What does that mean? First, let’s break down what a Calorie actually is, and why it’s important to pay attention to them.
While it may seem nit picky, whether or not that beginning “c” is capitalized really matters. Little “c” calorie refers more to a scientific amount of energy, 4.2 joules to be exact. Big “C” Calorie is also energy, but 1000 times more energy; 4.2 kilojoules. When it comes to food, we’re always talking about big “C” Calories. Over time, the capital has been stylistically dropped. It’s a bummer for science, but easier for the consumer. Some people, trying to stay in tune with both science and the general populace have adopted “kcal” as a way to refer to food Calories.
A Calorie is essentially how much energy is provided by that item, 1 Calorie is enough energy to raise the temperature of 1 kg water by 1 degree Celsius. So, the Vega Sport Energy Bar, which has 200 Calories, contains enough energy in it, that if it were burned, it would warm up 200 kg (about 53 gallons) water by 1 degree Celsius.
How the body uses Calories is really interesting. The basic amount of energy needed to keep your body functioning is your metabolism. That amount can actually be measured or predicted in Calories. It’s very useful knowing your basic metabolic rate (BMR) if you’re an athlete trying to stay properly fueled, or someone trying to lose/gain weight.
When you EAT a Calorie, it’s a Calorie. Meaning if you eat too many Calories from fat, carbohydrates or protein, the body will take those unused Calories, convert them and then store them as fat. To be blunt, fat gain comes from overeating in general, not necessarily overeating in one particular macronutrient.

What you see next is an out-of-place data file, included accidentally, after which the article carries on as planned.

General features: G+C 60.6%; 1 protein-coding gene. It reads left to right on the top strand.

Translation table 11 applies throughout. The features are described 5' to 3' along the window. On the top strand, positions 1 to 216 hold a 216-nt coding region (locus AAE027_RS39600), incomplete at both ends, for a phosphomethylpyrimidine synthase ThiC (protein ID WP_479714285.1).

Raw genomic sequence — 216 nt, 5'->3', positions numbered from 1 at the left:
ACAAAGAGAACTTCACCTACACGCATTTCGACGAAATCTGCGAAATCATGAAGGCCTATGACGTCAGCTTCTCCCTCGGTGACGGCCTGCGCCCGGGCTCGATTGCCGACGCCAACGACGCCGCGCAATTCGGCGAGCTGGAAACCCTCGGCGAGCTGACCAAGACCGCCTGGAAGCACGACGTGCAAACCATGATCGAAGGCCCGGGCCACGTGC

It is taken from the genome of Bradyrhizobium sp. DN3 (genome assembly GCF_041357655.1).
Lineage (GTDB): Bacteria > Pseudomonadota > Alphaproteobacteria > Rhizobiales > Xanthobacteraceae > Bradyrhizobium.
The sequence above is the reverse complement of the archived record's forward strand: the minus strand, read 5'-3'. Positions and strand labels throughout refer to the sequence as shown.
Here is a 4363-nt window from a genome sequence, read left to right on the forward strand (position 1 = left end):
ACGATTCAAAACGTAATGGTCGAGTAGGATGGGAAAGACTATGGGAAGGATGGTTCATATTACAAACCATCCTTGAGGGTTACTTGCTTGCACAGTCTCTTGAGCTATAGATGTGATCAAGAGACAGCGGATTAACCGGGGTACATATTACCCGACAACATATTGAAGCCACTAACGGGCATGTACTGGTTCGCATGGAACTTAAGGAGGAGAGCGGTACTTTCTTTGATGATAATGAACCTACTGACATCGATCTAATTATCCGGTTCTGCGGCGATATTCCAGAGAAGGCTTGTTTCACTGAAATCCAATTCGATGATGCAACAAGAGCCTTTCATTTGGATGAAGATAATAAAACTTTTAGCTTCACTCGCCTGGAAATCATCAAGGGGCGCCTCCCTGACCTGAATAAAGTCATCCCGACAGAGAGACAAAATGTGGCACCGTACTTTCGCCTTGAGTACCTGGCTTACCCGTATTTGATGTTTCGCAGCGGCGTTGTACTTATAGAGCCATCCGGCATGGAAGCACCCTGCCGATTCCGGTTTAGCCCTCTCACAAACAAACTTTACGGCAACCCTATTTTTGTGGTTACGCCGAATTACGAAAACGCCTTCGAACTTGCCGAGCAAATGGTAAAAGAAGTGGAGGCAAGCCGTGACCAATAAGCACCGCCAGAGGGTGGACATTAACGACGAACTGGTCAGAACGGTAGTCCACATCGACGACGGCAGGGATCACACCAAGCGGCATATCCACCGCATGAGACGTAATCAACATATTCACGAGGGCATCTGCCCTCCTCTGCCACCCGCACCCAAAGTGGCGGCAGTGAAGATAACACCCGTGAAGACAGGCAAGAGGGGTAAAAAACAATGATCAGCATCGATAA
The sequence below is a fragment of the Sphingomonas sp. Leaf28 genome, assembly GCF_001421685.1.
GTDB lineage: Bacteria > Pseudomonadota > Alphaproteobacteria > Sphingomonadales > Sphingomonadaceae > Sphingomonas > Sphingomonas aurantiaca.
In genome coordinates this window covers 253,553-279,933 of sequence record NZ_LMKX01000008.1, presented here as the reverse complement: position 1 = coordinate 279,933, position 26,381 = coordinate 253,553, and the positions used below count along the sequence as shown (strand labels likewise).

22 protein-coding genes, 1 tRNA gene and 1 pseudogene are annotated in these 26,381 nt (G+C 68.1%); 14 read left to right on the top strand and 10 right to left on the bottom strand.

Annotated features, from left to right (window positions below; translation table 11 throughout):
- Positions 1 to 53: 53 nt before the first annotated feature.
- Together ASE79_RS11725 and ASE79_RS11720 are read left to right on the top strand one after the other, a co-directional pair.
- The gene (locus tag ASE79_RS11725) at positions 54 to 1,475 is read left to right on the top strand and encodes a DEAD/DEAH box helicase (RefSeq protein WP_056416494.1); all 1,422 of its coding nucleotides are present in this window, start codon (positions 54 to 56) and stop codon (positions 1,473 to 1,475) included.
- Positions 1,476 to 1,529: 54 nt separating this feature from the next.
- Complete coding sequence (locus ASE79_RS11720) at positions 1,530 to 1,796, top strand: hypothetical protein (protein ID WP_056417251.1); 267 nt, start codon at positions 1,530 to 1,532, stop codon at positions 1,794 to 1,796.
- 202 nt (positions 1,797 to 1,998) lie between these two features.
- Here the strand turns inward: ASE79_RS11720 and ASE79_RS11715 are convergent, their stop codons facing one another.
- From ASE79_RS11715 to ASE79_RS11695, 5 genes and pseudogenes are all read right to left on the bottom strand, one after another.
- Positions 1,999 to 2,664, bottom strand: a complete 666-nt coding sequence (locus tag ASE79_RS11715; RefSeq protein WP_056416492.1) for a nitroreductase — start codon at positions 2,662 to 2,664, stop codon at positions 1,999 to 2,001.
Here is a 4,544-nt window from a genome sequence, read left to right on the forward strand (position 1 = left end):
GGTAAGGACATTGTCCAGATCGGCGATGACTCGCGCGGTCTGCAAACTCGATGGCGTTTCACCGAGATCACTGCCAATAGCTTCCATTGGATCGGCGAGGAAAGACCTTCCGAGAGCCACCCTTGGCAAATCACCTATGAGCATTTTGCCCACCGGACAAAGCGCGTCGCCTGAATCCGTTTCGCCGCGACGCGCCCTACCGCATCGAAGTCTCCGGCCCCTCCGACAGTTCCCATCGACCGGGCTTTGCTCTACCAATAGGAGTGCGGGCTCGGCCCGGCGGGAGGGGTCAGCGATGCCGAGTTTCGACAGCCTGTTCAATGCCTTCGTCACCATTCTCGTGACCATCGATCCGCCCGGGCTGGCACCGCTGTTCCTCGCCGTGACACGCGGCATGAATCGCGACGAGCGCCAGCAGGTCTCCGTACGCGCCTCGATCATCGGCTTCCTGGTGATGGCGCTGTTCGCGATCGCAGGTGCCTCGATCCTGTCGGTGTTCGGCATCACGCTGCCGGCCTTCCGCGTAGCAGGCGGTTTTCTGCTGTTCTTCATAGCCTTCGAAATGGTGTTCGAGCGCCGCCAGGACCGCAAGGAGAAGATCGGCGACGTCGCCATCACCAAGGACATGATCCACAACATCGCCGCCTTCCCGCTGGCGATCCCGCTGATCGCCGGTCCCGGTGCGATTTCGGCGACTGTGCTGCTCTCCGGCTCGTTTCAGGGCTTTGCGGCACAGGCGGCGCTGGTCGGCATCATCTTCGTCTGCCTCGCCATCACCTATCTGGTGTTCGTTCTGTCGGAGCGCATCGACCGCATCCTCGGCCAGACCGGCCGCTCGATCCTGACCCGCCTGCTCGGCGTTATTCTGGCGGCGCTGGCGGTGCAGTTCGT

Now, once those Calories are stored, you have fat Calories, carbohydrate Calories (in the form of glycogen), and protein Calories, and they do NOT easily interchange. A Calorie is no longer a Calorie. Fat burns at a different rate than glycogen or protein, so it is not used as a fuel source at all times, unlike carbohydrates, which are always part of the energy burn process, hence why athletes need to consider carbohydrate intake. The fat burn rate is generally at less than 75% of your maximum exertion rate.
If you are a typical high intensity athlete, and engage in true high intensity activities, it’s possible that most, if not nearly all, of your Calorie burn is coming from glycogen, and NO, or very little, fat. If the name of the game for you is exercise for fat burn, you likely need to slow way down, until the point where you can easily hold a conversation without gasping or taking intermittent big breaths of air. If you’re an athlete and you know your endurance and anaerobic/aerobic thresholds, fat burn is best done in the endurance stage. Once you hit that anaerobic stage, you’ve passed fat Calorie burning land.
If you’re struggling with your weight, use tools such as the Harris Benedict or Cunningham equations to find out what your basic metabolic rate is, coupled with a Total Daily Energy Expended calculator (TDEE). In very basic terms, to maintain your weight, count your Calories and eat that exact amount. And to lose weight, take your TDEE and subtract 500, and eat that amount. But be warned, there is more to weight control than calories in and calories out, but that’s out of this article’s scope. Stay tuned for more about the Calorie in future blog posts.